Just because we don’t prostrate and kiss the floor doesn’t mean we don’t respect our elders. If that is an important criterium or actually yielded something important, the whole world would be doing it.

13. Igbo people greatly appreciate good music.

A  lot of Nigerias music legends, both dead or alive are Igbo. E.g: Osita Osadebe, Oliver de Coque, Phyno, Flavour.

14. Yam is the lifeblood of the Igbo.

Which is why, the New Yam Festival (Iwaji), an annual celebration, is held to celebrate the yam harvest. During the festival, people show off their yam tubers as a sign of success and wealth.

15. Some school of thought believe that the Igbo, Yoruba, Nupe, Edo, Idoma all share a common ancestor.

How true is that? We don’t know.

Watch this video to learn more about the Igbo culture.

Of course, this list isn’t exhaustive. Umu nnem na umu nnam (brothers and sisters) what are the other things you wish others knew about Igbo people? Share them in the comments.

Join The Conversation

Bring a friend.

You'll like this


Now on Zikoko

Recommended Quizzes

how much of an ajebutter
February 12, 2020

Are you an ajebutter or not? Well, if you’ve gone through life blissfully unaware of its harshness, then you probably are. Now, we want to know just how high you rank on that ajebutter scale, using your food preferences as a (very accurate) measure. Take to find out:

November 20, 2019

Last month, we thoughtfully made a quiz telling you guys exactly when you’ll marry, but some of you claimed that your spouse was nowhere to be found. Well, now we’ve created one that’ll tell you exactly who you’ll be dragging down that aisle. Take and start planning that wedding: 11 Quizzes For Nigerians Who Are […]

November 15, 2019

There are two types of people in Nigeria right now: those who are proud Marlians, and those who are still in denial about stanning the divisive star. So, for those who proudly wear the Marlian tag, we made a quiz to test how well you really know Naira Marley. If you get more than 6 […]

More from Oldies

May 27, 2021

Children’s day, a day set apart for kids. Like they don’t win at life already? You’re not paying bills or rent and you have a day to celebrate yourself? Get me their manager, please. On days like this, we can’t help but remember how good we used to have it so we wrote this article […]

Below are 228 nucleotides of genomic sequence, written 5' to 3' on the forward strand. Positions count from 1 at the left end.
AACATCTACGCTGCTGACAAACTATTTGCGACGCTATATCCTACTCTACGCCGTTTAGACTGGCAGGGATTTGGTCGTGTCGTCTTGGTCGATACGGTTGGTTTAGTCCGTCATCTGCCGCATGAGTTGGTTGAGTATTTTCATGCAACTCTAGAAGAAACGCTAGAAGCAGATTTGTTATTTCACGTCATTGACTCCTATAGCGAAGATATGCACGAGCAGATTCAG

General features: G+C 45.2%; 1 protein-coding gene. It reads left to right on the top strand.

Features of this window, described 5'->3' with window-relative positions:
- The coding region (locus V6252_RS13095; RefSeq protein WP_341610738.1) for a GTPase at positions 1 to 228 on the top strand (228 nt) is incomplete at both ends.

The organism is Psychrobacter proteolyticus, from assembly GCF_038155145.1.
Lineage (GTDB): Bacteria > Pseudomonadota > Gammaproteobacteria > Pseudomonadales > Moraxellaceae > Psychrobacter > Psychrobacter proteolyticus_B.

Trending Videos

Zikoko Originals

September 13, 2022
Vs The World is a Zikoko original video series that follows best friends Astor and Hassan as they take on the world.
August 23, 2022
Zikoko Ships is a Zikoko Original series where we invite two people who share a relationship to play the Zikoko card games
December 14, 2020
What happens when a group of chatty young Nigerians talk about things they're passionate about? You get Nigerians talk. A show that discusses very familiar struggles for the average Nigerian. From relationship deal breakers to sex education with Nigerian parents to leaving Nigeria, be prepared for a ride.
November 2, 2020
'The Couch' is a Zikoko series featuring real life stories from anonymous people.
October 26, 2020
A collection of videos documenting some of the events of the EndSARS protests.
June 22, 2020
'The Couch' is a Zikoko series featuring real life stories from anonymous people.
June 22, 2020
Hacked is an interesting new series by Zikoko made up of fictional but hilarious chat conversations.
June 4, 2020
What happens when a group of chatty young Nigerians talk about things they're passionate about? You get Nigerians talk. A show that discusses very familiar struggles for the average Nigerian. From relationship deal breakers to sex education with Nigerian parents to leaving Nigeria, be prepared for a ride.
June 2, 2020
Quickie is a video series where everyone featured gets only one minute to rant, review or do absolutely anything.
May 14, 2020
Isolation Diary is a Zikoko series that showcases what isolation is like for one young Nigerian working from home due to the Coronavirus pandemic.

Z! Stacks

Here's a rabbit hole of stories to lose yourself in:

Zikoko amplifies African youth culture by curating and creating smart and joyful content for young Africans and the world.